Here is a word I a shared this last weekend with Woodland Hills Church (where I’m senior pastor) in response to numerous questions I’ve received over the last several months. People have asked me why the leadership of WHC refuses to jump on the bandwagon of evangelical churches in the Twin Cities who rally their congregations to get out and vote “yes” for the marriage amendment currently on our ballot in Minnesota. Others have asked for clarification on WHC ‘s view of homosexuality, especially in light of the fact that we host a vibrant LGBT support group (called “Sacred Space”) that accepts people where they’re at, regardless of how they personally integrate their faith with their sexual orientation.
Many progressive, evangelical Christians like myself face something of a conundrum regarding these sorts of questions. On the one hand, we believe the Bible is God’s Word and we can’t with integrity deny that it teaches that sex outside the parameters of a monogamous, life-long, marriage covenant is sin, whether it is sex with a person of a different gender or sex with a person of the same gender. We find the arguments of those who try to argue that Rom.1:24-28-, I Cor. 6:9 and I Tim. 1:10 don’t apply to monogamous gay relationships simply aren’t very persuasive. On the other hand, we sense that something is “off” with the stance of the church throughout history, and the stance of most evangelical churches today, toward gay people.
For example, many of us wonder why it is that the church (rightly) embraces without question people who have been divorced and remarried – several times, in some cases –but adamantly excludes committed gay couples – couples who sometimes have a love for one another that puts the love of many straight couples to shame. What makes this question especially important is that the New Testament’s teaching that divorce and remarriage involves sin is much more emphatic and clear than its teaching that gay unions involve sin (see e.g. Mt. 5:32; 19:9). In fact, while Jesus taught on the sin of divorce and remarriage several times, he never even mentioned homosexuality.
My point is not that the church should exclude divorced and remarried people. While divorce and remarriage “misses the mark” of God’s ideal, which is the Bible’s definition of sin (harmartia), I believe that, by God’s grace, this is sometimes the best option for people. My point is rather that there seems to be an inconsistency on the part of the church on this matter, and many of us wonder why.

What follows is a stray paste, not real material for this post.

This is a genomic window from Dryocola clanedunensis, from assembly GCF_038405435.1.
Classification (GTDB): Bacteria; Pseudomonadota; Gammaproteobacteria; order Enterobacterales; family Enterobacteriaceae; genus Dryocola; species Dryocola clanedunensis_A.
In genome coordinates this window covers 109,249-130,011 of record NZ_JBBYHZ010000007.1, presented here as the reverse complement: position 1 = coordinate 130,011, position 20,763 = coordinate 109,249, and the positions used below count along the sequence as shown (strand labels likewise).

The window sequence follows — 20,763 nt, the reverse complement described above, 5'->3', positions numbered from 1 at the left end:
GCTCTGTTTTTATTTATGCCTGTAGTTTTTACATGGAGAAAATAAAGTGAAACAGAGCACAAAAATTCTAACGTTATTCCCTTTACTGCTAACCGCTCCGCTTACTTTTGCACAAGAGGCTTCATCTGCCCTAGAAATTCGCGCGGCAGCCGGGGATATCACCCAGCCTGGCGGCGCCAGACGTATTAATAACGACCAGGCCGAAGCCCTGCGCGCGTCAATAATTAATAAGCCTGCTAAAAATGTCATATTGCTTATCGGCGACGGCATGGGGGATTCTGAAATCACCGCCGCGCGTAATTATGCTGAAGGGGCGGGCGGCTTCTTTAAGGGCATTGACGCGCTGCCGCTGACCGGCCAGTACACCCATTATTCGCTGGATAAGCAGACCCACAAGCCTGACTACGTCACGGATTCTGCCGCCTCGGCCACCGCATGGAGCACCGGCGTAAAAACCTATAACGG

But this is hardly the only inconsistency of the church that some of us sense on this issue. Many of us also wonder why it is that the American church has always tended to minimize the sins that American Christians are typically guilty of while construing homosexuality out to be a “deal-breaker” sin. In fact, as I stated in my message this last weekend, the sins that typically characterize American Christians and that the American church tends to minimize happen to be sins that are denounced much more emphatically and much more frequently than homosexuality. For instance, there are thousands of verses in the Bible denouncing idolatry (which would include greed, gluttony and anything else that you go to for worth and security other than God). By contrast, there are three verses in the Old Testament and three verses in the New that mention same-gender sexual activity. Yet, people guilty of the former sins are embraced without question in our churches, while people guilty of the latter sins tend to be excluded. What’s wrong with this picture?
One of the most fascinating aspects of Jesus’ ministry is that when people tried to force him to weigh in on either-or issues, he always managed to point out a third alternative — the kingdom alternative. The “gay-issue” that many of us are wrestling with these days is usually presented as an either-or issue. Christians must either accept that homosexual activity is a sin that bars people from the kingdom and the church, which is where most evangelical churches stand today. Or they must accept that there’s absolutely nothing sinful about homosexual activity, at least in a covenantal context, and that it is therefore perfectly okay with God, which his where many liberal churches today have gone.
In this message, I try to follow the kingdom strategy of Jesus and point out a third alternative. If we collapse our Pharisaical sin-scales that rate some sins worse than others, if we obey Jesus’ teaching to consider our own sins as much worse than others (Mt. 7:1-3), and if we commit to “living in love, as Christ has loved us and gave his life for us” (Eph. 5:1-2), I believe a third way presents itself to us.
This message leaves unanswered a multitude of questions that could be raised regarding LGBT people and the church. The goal of this message is to simply point us in the direction of a third way of addressing these issues – a way that transcends the “either-or” dichotomy we’ve usually been presented with. It’s a way in which we confess that we are all sinners, saved by grace, and in the process of being transformed by the love of God. It’s a way in which we wrestle with all of our issues in love and from the inside of the faith rather than in judgment and as a precondition for being accepted into the faith.